How to help families lead healthier and happier lives
In recent years there has been much controversy about how healthcare staff cope with people with learning disabilities who display challenging behaviour
In recent years there has been much controversy about how healthcare staff cope with people with learning disabilities who display challenging behaviour.
The issue was highlighted in 2011, when a BBC team secretly filmed misuse of physical restraint that amounted to the abuse of residents at Winterbourne View assessment and treatment hospital, Bristol.
The resulting Panorama documentary prompted the Department of Health (DH) to issue last year’s guidance on physical restraint and seclusion as last resorts
This year, the National Institute for Health and Care Excellence (NICE) has published guidance on the management of challenging behaviour in people with learning disabilities.
The guidance is relevant to the care of people with learning disabilities and behaviour that challenges of all ages, including children, young people and adults.
The guidance covers a wide range of topics, including support and interventions for family members and carers, assessment of challenging behaviour, and production of detailed written behaviour support plans to help manage such behaviour.
It also states that staff should no longer rely on the administration of antipsychotic medication to this vulnerable group of clients, but should focus more on early interventions.
Topics covered by the guidance are set out at the end of the article.
Director of NICE’s centre for clinical practice Mark Baker says the guidance was developed to prevent medication being the default option to manage challenging behaviour.
‘A significant proportion of the antipsychotic medication given to people with learning disabilities is for the management of behaviour that challenges,’ Professor Baker says.
‘Too often medication is the first resort in attempts to manage what is often the result of a complex interaction between multiple and environmental factors.
‘This guideline highlights the need for these factors to be considered systematically and comprehensively so that interventions to address behaviour that challenges can be tailored and made appropriate to the individual.’
The guideline states that antipsychotic medication should be administered only when at least one of the following conditions has been met:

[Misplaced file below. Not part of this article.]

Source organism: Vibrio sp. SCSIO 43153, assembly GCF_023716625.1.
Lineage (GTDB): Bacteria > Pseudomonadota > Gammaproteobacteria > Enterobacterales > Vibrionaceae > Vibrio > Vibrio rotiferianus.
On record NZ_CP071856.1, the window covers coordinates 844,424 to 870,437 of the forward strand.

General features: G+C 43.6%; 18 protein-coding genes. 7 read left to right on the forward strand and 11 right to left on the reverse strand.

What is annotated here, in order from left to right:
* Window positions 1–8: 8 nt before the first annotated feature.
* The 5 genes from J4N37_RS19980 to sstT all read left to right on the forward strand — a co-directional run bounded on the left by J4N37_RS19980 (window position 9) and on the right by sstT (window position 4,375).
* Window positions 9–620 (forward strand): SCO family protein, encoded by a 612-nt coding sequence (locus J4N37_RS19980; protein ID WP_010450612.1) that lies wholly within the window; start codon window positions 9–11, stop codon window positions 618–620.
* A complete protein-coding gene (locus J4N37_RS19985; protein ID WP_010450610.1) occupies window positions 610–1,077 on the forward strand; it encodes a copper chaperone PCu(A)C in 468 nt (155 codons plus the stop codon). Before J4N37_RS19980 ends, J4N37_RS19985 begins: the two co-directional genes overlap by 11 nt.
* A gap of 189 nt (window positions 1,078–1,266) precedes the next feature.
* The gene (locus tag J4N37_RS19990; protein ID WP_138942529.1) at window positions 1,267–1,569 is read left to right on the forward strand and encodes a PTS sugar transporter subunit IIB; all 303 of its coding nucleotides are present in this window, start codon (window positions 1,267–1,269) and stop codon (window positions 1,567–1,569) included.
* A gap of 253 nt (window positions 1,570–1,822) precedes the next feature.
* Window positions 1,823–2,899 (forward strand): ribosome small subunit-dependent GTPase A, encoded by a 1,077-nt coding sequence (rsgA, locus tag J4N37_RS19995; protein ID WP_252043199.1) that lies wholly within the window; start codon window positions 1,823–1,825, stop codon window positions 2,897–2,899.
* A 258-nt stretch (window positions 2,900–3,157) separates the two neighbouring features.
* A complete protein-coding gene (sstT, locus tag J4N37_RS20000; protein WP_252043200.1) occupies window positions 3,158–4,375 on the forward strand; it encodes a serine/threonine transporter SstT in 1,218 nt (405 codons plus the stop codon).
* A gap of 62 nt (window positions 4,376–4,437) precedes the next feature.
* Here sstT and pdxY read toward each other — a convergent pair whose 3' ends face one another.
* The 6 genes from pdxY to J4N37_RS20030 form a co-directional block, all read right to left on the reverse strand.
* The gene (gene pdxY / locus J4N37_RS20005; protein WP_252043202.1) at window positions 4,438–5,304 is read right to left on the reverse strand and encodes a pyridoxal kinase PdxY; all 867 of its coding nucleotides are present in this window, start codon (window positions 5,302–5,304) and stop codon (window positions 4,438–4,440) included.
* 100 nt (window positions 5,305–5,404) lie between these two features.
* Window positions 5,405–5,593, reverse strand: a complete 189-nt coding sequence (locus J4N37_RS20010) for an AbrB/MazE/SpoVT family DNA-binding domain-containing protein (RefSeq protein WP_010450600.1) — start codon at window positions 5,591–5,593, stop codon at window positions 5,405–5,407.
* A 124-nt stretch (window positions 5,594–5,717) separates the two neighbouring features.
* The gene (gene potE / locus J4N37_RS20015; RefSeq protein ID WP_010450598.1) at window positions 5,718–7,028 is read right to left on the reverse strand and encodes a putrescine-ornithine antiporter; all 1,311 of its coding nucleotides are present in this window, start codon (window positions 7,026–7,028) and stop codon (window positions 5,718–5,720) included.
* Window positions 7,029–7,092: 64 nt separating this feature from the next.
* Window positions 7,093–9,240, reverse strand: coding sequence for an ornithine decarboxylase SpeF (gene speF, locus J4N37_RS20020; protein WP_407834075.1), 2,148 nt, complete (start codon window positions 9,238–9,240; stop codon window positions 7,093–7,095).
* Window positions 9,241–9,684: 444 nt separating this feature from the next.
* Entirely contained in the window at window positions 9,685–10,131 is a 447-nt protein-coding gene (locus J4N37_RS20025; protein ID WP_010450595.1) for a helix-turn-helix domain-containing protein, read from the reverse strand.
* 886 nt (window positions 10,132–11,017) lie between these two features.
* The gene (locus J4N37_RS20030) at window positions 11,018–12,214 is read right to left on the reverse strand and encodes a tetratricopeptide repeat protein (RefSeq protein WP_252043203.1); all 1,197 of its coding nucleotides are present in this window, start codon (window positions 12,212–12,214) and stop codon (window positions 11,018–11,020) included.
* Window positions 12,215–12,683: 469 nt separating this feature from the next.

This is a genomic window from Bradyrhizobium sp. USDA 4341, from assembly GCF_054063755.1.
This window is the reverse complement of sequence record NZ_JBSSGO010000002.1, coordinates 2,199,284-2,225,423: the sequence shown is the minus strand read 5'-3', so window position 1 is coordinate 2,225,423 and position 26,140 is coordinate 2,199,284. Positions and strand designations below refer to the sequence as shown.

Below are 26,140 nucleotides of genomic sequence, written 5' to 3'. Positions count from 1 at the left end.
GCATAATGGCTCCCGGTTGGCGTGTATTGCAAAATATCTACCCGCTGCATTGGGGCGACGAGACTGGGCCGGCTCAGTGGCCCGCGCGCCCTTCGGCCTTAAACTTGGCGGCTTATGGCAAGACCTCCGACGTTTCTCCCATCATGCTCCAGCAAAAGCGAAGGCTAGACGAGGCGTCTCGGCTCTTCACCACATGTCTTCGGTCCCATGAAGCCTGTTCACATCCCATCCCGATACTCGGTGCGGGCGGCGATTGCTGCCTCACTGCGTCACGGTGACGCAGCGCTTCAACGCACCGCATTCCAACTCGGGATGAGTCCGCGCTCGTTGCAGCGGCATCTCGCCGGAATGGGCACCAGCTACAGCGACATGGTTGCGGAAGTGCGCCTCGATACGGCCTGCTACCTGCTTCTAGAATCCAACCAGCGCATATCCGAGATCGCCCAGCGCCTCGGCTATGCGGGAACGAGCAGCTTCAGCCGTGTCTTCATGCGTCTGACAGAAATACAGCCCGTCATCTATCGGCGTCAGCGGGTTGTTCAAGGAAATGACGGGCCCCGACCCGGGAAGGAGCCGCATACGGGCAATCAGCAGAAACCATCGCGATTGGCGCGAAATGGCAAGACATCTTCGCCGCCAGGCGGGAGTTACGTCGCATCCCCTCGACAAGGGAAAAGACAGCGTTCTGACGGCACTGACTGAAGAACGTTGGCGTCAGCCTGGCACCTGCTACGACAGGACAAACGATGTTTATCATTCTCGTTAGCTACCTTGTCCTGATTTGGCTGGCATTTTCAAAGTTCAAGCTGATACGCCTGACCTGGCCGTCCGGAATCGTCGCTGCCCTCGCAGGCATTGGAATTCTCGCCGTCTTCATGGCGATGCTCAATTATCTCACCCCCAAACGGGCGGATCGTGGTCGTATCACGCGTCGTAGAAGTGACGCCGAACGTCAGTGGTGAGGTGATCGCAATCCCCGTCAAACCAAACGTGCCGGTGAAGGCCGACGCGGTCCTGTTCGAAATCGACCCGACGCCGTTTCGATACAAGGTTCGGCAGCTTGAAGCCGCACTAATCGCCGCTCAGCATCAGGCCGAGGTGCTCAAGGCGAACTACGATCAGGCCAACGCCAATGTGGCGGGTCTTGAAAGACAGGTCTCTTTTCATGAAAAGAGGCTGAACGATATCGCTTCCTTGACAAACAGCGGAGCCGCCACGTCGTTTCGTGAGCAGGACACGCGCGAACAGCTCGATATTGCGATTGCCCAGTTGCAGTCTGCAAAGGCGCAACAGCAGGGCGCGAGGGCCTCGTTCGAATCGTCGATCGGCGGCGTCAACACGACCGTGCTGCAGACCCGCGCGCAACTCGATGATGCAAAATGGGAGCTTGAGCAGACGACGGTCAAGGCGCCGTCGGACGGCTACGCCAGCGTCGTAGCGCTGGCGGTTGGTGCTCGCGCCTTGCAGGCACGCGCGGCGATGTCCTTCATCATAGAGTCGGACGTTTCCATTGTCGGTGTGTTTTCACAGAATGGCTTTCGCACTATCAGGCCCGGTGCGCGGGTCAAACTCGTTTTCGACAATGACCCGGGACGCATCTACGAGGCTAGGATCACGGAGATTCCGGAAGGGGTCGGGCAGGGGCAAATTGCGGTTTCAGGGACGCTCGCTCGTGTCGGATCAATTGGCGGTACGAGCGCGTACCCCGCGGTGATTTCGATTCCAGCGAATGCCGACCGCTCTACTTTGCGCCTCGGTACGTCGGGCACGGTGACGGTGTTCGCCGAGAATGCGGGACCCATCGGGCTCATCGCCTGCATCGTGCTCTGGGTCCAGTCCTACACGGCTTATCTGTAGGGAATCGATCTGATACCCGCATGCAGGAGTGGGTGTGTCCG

- Psychological or other interventions have not produced change within an agreed time frame.
- Treatments for coexisting mental or physical health problems have not reduced the behaviour.
- The risk to the person or to others has become especially severe.
Other areas covered by the guidance include interventions, such as environmental change, and psychosocial and pharmacological interventions, that can improve the health and wellbeing of people with learning disabilities who display challenging behaviour.
Family advocacy services
The guidance states that healthcare staff should explain how families and carers can access family advocacy services, skills training and emotional support to help them take part in such interventions.
It also covers identification of people who may develop behaviour that challenges, and assessment of their physical and social environments, as well as staff competence and skills.
According to NICE, between 5% and 15% of individuals in educational, health or social care services for people with learning disabilities display behaviour that other people find upsetting.
Such behaviour tends to be seen in teenagers and people in their early twenties, and in people in specific settings. Between 30% and 40% of people with learning disabilities in hospital, for example, display challenging behaviour.
People with communication difficulties, autism, sensory impairments, sensory processing difficulties and physical or mental health problems, including dementia, may also be more likely to develop behaviour that challenges.
Head of behavioural support and nurse consultant at Care UK’s learning disability services Simon Jones hopes that the guidance will prove to be a ‘significant milestone’ in meeting the needs of adults and children.
Relevant to all
Because the guidance focuses on prevention and proactive approaches to care, its sections on early intervention, communication, environments and support are relevant to all people with learning disabilities, not only those who exhibit challenging behaviour, Mr Jones adds.